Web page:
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How Office Printer Ink Differs From Home PC Printer Ink


Many computers have attached printers, but printers serve a variety of different purposes depending on their users. Office printers and home printers are quite different in construction, and what's more, nearly every element of the devices differs depending on its intended use. This extends to printer ink; office printer ink is very different from home computer printer ink, and cartridges are built with the specific needs of their intended users in mind. Knowing these differences can be somewhat helpful when buying printer ink cartridges, because the more you know about your printer and its ink cartridges, the easier it can be to understand ink costs.

One of the more obvious differences between printer ink at home and in the office is the physical size of cartridges. Office printer ink cartridges contain a lot more ink, since they're used a lot more frequently. They can also contain larger print heads, depending on the size and scaling abilities of the printer. A3 printers, which use much larger than average paper, often have extremely large cartridges to match. As one might imagine, larger cartridges cost more, though they're actually less expensive than home printer ink cartridges on a per print basis. Like home printer cartridges, office printer ink has an expiration date. After this expiration date passes, the ink may go bad, and it could begin to clog up the print heads. This can result in costly printer repairs or wasted printer ink cartridges. On office printers, clogged heads tend to be less likely, since there aren't long periods where the printer isn't being used; therefore, their cartridges can be larger, even for offices that don't use massive amounts of ink every day.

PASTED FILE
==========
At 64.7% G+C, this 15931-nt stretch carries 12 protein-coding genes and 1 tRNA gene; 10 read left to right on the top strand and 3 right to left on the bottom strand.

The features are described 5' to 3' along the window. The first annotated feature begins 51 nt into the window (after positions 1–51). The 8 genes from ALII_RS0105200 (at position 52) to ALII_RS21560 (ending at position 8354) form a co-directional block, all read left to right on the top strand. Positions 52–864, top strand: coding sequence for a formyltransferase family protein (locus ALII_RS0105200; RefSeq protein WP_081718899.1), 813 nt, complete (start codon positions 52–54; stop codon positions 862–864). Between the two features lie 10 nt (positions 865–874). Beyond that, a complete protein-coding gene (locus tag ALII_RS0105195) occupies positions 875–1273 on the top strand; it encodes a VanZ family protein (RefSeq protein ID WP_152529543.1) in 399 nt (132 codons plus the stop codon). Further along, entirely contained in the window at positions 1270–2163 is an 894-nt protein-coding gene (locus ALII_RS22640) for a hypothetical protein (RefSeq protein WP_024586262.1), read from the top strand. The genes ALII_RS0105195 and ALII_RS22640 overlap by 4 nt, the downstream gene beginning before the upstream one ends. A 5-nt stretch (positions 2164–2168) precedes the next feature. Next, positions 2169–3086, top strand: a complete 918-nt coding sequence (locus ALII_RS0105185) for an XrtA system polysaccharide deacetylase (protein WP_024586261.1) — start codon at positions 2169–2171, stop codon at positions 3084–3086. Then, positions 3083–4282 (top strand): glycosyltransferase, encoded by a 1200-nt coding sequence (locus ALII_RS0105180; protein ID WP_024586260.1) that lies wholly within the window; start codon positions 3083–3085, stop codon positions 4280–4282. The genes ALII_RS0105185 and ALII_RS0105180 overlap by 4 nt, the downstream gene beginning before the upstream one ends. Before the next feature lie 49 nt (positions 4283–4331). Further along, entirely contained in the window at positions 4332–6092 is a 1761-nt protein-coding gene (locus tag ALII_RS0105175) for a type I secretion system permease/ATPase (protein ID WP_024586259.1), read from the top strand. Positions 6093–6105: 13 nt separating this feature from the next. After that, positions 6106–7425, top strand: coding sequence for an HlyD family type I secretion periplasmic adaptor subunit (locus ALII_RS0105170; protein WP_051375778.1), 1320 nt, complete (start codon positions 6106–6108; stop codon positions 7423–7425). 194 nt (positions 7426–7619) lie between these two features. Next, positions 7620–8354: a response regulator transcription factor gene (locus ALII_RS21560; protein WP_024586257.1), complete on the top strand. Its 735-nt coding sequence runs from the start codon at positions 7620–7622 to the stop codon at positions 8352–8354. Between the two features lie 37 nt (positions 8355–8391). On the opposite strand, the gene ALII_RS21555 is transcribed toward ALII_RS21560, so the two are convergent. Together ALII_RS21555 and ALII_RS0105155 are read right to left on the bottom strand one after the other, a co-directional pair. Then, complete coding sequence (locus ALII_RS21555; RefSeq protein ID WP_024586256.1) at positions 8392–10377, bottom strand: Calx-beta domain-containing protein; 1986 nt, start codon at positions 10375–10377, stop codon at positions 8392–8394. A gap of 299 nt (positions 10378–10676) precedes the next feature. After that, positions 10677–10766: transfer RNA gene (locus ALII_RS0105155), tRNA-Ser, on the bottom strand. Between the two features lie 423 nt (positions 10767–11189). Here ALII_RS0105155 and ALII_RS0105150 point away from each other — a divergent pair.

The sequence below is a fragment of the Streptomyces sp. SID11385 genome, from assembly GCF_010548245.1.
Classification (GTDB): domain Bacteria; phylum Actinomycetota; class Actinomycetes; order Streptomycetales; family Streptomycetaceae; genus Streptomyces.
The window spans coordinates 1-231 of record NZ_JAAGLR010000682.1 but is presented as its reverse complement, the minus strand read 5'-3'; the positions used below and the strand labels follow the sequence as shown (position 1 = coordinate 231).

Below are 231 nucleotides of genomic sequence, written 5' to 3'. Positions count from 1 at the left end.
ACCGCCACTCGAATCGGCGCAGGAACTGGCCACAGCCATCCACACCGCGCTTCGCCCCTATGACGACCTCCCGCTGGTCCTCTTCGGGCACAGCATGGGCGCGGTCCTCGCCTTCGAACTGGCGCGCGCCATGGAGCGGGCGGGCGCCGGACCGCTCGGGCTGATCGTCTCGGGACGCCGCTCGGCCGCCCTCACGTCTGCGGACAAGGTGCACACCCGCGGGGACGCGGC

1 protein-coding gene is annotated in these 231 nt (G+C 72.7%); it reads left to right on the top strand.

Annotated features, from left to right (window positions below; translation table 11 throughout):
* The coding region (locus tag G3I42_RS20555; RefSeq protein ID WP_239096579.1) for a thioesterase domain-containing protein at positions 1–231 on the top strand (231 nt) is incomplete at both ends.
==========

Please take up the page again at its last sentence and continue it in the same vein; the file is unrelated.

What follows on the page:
The ink itself in printer ink cartridges is usually very similar or the same. Sometimes, some of the compounds in ink which affect its texture are changed. Higher quality ink may be used in certain home printers, as home printer users are often more demanding in quality. However, most of the higher quality of home prints comes from the design of the printer itself rather than the ink cartridges used.

Before buying a new printer, be sure to pick a product that matches your needs. Whether you're using an office printer or a printer designed for home consumers, you'll need a device that will easily handle your print load at the quality level that you expect. Printer ink is certainly an important part of this, and learning the differences can help you to select a printer that's perfect for your home or office computer (and ink cartridges that are well within your budget).

Logos and brand names of manufacturers such as HP, Canon, Epson, Xerox, Samsung, Apple, Brother, Dell, IBM and others are registered trademarks of their respective owners. All references to brands are solely made for the purpose of illustrating compatibility of toner and ink cartridges. Their use on does not imply endorsement or association by respective owners.